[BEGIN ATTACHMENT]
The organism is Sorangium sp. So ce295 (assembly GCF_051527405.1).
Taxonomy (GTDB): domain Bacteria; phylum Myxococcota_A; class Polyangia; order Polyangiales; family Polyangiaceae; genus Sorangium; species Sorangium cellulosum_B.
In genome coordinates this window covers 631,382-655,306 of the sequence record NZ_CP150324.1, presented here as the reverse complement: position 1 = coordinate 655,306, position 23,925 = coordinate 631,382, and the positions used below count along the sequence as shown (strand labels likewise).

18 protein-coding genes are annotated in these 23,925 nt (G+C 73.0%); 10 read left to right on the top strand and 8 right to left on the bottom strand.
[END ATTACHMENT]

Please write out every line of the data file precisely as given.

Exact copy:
The organism is Sorangium sp. So ce295 (assembly GCF_051527405.1).
Taxonomy (GTDB): domain Bacteria; phylum Myxococcota_A; class Polyangia; order Polyangiales; family Polyangiaceae; genus Sorangium; species Sorangium cellulosum_B.
In genome coordinates this window covers 631,382-655,306 of the sequence record NZ_CP150324.1, presented here as the reverse complement: position 1 = coordinate 655,306, position 23,925 = coordinate 631,382, and the positions used below count along the sequence as shown (strand labels likewise).

18 protein-coding genes are annotated in these 23,925 nt (G+C 73.0%); 10 read left to right on the top strand and 8 right to left on the bottom strand.